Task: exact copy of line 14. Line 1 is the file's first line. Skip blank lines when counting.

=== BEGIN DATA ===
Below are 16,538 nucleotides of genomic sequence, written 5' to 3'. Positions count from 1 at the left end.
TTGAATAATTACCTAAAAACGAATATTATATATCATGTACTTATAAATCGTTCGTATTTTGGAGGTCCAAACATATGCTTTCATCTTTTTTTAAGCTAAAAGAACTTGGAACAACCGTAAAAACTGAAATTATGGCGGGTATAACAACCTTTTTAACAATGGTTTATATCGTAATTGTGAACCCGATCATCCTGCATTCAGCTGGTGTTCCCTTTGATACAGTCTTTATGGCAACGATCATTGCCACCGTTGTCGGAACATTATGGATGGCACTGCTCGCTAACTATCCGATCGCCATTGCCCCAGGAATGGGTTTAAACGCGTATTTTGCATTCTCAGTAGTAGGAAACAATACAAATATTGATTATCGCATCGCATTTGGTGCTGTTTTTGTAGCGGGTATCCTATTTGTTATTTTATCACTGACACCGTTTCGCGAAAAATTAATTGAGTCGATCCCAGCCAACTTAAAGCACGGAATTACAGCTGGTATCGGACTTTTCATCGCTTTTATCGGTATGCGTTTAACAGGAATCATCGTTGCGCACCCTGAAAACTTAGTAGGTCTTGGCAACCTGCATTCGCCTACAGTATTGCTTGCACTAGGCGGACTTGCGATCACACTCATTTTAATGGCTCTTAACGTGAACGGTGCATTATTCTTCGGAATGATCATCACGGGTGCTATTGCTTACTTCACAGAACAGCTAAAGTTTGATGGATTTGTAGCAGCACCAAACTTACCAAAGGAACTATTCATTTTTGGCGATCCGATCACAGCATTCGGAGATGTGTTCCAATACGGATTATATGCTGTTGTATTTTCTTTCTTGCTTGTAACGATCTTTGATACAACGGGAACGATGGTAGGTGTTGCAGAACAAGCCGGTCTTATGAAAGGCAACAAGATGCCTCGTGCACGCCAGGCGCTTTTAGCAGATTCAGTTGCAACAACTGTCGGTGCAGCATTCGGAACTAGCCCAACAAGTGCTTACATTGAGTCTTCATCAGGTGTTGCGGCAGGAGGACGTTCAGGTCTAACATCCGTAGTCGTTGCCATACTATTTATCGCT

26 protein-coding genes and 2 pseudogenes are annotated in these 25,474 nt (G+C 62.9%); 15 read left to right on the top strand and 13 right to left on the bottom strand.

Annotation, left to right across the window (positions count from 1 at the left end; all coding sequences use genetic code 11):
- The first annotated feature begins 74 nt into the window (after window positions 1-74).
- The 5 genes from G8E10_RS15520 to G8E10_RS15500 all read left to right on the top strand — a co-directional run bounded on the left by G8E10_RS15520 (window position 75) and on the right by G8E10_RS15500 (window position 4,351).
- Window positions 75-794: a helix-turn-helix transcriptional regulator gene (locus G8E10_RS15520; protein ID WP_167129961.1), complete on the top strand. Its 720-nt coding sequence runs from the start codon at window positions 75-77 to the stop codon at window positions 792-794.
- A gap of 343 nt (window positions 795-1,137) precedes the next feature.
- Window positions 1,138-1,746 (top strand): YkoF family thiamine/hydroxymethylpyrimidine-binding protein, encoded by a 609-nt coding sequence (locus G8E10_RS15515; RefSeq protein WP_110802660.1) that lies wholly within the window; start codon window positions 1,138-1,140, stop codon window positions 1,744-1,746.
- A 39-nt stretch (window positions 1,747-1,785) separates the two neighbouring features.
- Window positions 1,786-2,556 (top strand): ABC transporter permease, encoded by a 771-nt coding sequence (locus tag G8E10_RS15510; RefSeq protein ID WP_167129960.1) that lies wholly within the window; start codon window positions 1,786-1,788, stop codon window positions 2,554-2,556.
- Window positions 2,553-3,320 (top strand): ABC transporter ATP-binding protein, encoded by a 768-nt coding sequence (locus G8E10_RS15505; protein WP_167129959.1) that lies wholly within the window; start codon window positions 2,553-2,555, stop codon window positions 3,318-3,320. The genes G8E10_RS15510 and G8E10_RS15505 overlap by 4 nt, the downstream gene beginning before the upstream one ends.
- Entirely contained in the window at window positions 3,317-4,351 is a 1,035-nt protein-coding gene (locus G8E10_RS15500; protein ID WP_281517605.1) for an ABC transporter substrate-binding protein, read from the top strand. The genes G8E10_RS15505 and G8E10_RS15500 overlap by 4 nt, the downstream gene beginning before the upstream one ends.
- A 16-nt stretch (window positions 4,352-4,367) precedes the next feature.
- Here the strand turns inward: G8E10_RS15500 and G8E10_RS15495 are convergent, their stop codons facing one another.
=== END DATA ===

- A 16-nt stretch (window positions 4,352-4,367) precedes the next feature.